Putin points finger at U.S. intel as cyberattacks ease but threat of repeat looms

15 May


The world’s biggest ransomware attack leveled off on Monday after wreaking havoc in 150 countries and causing political acrimony, with Russian President Vladimir Putin blaming U.S. intelligence services.

The indiscriminate attack struck hundreds of thousands of computers worldwide Friday by exploiting known vulnerabilities in older Microsoft computer operating systems.

Microsoft’s president and chief legal officer Brad Smith said the U.S. National Security Agency developed the original code used in the attack, which later leaked in a document dump.

The admission was leaped on by Putin.

“Microsoft’s leadership stated this directly, they said the source of the virus was the special services of the United States,” the Russian leader said on the sidelines of a summit in Beijing.

“A genie let out of a bottle of this kind, especially created by secret services, can then cause damage to its authors and creators.”

Russia has recently been accused of cybermeddling in several countries, but Putin said they had nothing to do with the attack.

Tom Bossert, President Donald Trump’s top cyber and homeland security adviser, denied that the U.S. was to blame.

“This was not a tool developed by the NSA to hold ransom data,” he said, noting that no U.S. government systems had been hit.

“This is a global attack,” he added.

Microsoft’s Smith earlier said he hoped the attacks would serve as “a wake-up call,” warning governments against stockpiling code that could be misused if it fell into the wrong hands.

Vulnerabilities should be pointed out to manufacturers, he said.

“An equivalent scenario with conventional weapons would be the U.S. military having some of its Tomahawk missiles stolen,” Smith wrote.

There had been concern that Monday’s start of the working week would see an upsurge in attacks.

But the cross-border police agency Europol said the situation was “stable,” after attacks that struck computers in British hospital wards, European car factories and Russian banks.

“The number of victims appears not to have gone up,” a senior spokesman for Europol, Jan Op Gen Oorth, told AFP.

But according to Michel Van Den Berghe, director of telecom group Orange’s cybersecurity arm, a “second wave” is to be expected.

“Loads of people will use the original to generate variations … to re-create the panic and try to get some money for themselves,” he said.

U.S. package delivery giant FedEx, Spanish telecoms giant Telefonica and Germany’s Deutsche Bahn rail network were among those hit. The attackers demanded money to unblock their computers.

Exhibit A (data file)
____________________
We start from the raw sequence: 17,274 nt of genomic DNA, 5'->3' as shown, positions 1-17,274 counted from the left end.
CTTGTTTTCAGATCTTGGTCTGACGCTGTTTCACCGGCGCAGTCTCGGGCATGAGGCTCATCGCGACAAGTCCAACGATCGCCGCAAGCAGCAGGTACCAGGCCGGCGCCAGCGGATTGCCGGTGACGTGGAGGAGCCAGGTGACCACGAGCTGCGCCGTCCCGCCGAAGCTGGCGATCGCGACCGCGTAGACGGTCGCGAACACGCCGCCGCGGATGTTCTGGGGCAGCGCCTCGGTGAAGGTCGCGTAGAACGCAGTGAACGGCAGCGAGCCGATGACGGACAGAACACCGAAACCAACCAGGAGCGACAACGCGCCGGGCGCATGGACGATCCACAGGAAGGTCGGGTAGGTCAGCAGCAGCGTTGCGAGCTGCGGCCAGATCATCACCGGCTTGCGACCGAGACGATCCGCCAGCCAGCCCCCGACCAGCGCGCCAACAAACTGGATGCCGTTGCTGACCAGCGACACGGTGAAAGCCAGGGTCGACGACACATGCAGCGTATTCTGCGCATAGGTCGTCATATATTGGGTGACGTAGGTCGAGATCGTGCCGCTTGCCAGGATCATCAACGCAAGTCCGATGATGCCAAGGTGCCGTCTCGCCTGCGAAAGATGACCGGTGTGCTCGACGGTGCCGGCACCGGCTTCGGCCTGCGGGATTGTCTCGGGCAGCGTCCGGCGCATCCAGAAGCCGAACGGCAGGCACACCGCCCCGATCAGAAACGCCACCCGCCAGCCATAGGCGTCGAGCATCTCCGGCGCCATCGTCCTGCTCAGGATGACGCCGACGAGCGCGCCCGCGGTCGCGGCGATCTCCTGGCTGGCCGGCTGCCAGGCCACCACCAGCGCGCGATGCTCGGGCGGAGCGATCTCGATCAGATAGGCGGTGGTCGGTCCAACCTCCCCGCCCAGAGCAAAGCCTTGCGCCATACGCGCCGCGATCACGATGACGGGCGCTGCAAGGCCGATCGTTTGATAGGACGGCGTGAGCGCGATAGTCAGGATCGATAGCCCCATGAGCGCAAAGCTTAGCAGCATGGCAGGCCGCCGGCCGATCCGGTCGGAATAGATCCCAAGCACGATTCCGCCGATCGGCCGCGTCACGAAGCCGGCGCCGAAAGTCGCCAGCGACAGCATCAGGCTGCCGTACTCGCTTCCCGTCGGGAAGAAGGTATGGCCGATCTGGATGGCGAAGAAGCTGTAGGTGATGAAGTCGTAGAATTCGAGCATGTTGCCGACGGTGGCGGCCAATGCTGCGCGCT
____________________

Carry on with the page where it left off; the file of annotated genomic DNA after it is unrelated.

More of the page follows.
In China, “hundreds of thousands” of computers were affected, including petrol stations, cash machines and universities, according to Qihoo 360, one of the country’s largest providers of antivirus software.

Russia said its banking and railway systems were targeted.

A fifth of regional hospital associations in Britain’s National Health Service were affected and several still had to cancel appointments on Monday.

French carmaker Renault shut its Douai plant — one of its biggest sites, employing 5,500 people — on Monday as systems were upgraded.

The attack blocks computers and puts up images on victims’ screens demanding payment of $300 (€275) in the virtual currency bitcoin, saying: “Ooops, your files have been encrypted!”

Payment is demanded within three days or the price is doubled, and if none is received within seven days the locked files will be deleted, according to the screen message.

Bitcoin, the world’s most-used virtual currency, allows anonymous transactions via heavily encrypted codes.

Experts and governments alike warn against ceding to the demands and few victims so far had been paying up.

Security firm Digital Shadows said on Sunday that transactions totaling $32,000 had taken place through Bitcoin addresses used by the ransomware.

A hacking group called Shadow Brokers released the malware in April, claiming to have discovered the flaw from the NSA, according to researchers at the Moscow-based computer security firm Kaspersky Lab.

The attack is unique, according to Europol, because it combines ransomware with a worm function, meaning once one machine is infected, the entire internal network is scanned and other vulnerable machines are infected.

Although the economic fallout is still unknown, the political fallout “will be significant” according to the Eurasia consultancy.

As well as Russia, China and India have blamed the U.S. government for developing the original code.

It also predicted a review in the United States about when to inform software vendors of vulnerabilities in their systems and increased funding to ensure timely patches to protect computer systems.

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